Localism hands power to people. Decades of decisions being taken at a central level and then imposed on communities have been turned on their heads in recent years and people are now reaping the benefits.
In the four years since Neighbourhood Planning was first introduced, we've seen democracy in action across the country as hundreds of communities have stepped up to have a say on how their local area develops.
This week we've reached an important milestone as we celebrate the 100th successful referendum; people in 100 areas across England have turned out at their local polling station to vote to make their Neighbourhood Plan part of statutory planning policy.
But it's about more than voting for policies on a piece of paper; it's about having a voice on important issues that shape your neighbourhood.
People care deeply about where they live and want to be able to influence what kind of development happens on their doorstep. Whether that's ensuring there's enough affordable housing for their children in the future, protecting green spaces or safeguarding their neighbourhood's heritage, they get to say what's important to them and, more importantly, they get to be listened to.
Neighbourhood Planning puts power back into the hands of people, instead of elected representatives, and gives them collective clout to really shape where they live for the benefit of the people who live there.
More than 8 million people in 1,600 neighbourhoods across England now live in designated Neighbourhood Planning areas, countless people have been engaged in consultations and nearly a quarter-of-a-million votes have been cast in Neighbourhood Planning referendums. Turnout in referendums is consistently higher than that of local elections - in some areas more people voted than turned out in the general election - and, on average, 88% of people vote in favour of adopting their Neighbourhood Plan.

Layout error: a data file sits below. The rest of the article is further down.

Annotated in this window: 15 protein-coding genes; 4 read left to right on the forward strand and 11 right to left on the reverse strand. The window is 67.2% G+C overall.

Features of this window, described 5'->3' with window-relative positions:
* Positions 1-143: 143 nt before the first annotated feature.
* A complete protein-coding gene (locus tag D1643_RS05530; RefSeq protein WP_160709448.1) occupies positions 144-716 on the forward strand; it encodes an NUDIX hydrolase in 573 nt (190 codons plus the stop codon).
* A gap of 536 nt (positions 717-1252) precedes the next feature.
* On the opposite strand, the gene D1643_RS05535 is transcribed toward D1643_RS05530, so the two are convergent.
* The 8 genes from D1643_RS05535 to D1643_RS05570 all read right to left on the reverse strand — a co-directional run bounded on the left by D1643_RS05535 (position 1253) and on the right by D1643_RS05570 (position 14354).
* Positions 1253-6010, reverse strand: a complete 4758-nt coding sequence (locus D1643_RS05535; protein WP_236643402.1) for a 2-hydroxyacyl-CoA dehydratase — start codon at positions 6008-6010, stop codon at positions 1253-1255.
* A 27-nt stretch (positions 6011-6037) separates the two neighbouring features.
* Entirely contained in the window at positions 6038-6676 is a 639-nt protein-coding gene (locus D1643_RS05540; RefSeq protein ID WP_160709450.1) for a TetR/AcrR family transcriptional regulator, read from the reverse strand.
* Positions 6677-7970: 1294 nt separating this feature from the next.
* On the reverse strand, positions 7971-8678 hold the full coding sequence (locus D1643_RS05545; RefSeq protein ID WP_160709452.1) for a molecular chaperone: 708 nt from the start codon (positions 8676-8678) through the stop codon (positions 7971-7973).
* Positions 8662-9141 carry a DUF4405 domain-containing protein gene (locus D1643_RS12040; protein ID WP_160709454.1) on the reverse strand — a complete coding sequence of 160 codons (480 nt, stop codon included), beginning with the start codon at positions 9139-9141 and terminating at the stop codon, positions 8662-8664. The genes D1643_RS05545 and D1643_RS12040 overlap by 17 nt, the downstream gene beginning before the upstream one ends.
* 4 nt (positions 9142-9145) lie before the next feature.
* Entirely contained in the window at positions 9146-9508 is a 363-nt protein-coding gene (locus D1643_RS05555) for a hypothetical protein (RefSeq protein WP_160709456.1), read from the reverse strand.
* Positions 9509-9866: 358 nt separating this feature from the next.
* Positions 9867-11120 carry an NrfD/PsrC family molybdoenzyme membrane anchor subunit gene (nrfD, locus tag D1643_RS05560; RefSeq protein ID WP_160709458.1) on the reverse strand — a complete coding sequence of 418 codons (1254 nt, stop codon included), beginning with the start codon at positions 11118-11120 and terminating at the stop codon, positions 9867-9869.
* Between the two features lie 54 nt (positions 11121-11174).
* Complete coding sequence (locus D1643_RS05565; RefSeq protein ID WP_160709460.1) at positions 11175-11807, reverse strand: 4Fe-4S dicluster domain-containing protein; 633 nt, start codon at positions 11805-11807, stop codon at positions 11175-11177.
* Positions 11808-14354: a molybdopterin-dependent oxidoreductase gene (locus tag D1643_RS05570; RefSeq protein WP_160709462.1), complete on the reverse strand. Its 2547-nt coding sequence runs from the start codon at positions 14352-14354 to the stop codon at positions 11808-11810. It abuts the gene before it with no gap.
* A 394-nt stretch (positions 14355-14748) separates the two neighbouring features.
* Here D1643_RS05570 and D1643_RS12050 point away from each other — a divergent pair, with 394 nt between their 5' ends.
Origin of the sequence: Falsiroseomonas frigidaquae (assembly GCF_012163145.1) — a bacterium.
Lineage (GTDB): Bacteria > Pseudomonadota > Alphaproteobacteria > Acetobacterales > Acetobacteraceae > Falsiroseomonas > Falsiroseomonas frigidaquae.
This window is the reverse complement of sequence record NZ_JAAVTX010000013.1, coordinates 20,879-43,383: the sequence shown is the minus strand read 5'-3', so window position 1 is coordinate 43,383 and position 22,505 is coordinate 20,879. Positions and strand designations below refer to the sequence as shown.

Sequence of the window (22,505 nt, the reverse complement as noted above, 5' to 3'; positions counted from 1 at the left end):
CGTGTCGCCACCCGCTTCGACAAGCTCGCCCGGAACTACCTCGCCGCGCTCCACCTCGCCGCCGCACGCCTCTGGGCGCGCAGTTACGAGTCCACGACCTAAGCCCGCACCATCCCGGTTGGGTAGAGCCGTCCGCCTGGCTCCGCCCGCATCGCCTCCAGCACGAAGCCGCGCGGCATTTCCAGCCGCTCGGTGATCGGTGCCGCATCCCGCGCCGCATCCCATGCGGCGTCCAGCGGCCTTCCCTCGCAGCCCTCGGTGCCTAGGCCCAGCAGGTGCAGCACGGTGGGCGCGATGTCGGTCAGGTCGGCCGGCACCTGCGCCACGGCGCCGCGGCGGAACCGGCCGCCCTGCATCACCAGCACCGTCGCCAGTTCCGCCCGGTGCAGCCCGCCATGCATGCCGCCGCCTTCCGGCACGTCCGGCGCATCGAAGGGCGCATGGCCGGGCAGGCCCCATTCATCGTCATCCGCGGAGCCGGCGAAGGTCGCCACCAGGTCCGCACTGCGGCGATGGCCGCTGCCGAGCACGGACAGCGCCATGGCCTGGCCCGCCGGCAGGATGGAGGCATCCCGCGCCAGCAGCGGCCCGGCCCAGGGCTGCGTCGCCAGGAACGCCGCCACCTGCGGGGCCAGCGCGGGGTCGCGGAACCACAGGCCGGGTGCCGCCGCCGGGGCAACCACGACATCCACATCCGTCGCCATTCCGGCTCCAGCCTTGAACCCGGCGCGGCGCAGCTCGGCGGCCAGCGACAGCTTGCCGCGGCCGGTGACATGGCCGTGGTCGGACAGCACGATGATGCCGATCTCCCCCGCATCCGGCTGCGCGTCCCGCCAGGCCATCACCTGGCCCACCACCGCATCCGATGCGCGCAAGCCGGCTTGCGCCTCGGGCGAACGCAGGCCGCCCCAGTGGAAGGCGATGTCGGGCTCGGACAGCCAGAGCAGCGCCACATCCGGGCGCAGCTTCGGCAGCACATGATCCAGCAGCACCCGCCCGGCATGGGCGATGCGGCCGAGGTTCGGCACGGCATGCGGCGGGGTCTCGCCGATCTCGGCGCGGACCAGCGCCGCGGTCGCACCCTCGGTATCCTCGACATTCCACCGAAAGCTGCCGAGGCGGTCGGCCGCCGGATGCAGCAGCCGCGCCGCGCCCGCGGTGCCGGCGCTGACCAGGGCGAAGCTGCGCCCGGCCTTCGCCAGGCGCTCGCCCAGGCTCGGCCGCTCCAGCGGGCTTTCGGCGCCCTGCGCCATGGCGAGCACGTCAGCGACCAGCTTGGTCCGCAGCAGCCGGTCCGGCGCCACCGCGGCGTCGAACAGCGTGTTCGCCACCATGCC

This just goes to show how much people care about their own neighbourhoods. They care about preserving its character, heritage and green spaces but they also care that there is enough affordable housing for their children and grandchildren, that their high streets remain thriving and that transport and infrastructure meet their needs.
In the past communities have often been seen as anti-development - NIMBYs dead set against any building happening in their backyard - but through the Neighbourhood Planning process we've learnt that people are only opposed to having development forced upon them. Once you put communities in the driving seat and give them control over what kind of development should happen where, you find people embracing it.
We often find Neighbourhood Planning areas allocating more housing than the Local Authority and Neighbourhood Plans are also able to dictate the kind of housing that is appropriate for the area so we're seeing more two-bed starter homes for rather than large executive houses.
We are also seeing a positive ripple effect from the Neighbourhood Planning process. The forums that are set up give the community a combined and formal voice which allows them a seat at the table with Local Authorities when discussing other issues like health and education.
We know there are some areas where people feel they have no control about what happens in their neighbourhood, but as Neighbourhood Planning gathers pace there are more and more people coming together now to shape where they live. By this time in two years we hope to be celebrating the 2,000th successful referendum.
Every neighbourhood is unique and their individual characteristics are recognised by local people and celebrated in the hundreds of Neighbourhood Plans currently being formulated across England.
Neighbourhood Planning gives real power to real people, giving them a seat at the decision-making table and enabling them to determine the future of their area. It allows local residents to set their own planning policies that reflect their priorities, deliver tangible local benefits and carry real weight in planning decisions.
People don't want decisions imposed on them. They know their neighbourhoods and they know what's best for them and it's brilliant to see so many communities taking up their right to make important decisions that shape where they live. Long may it continue.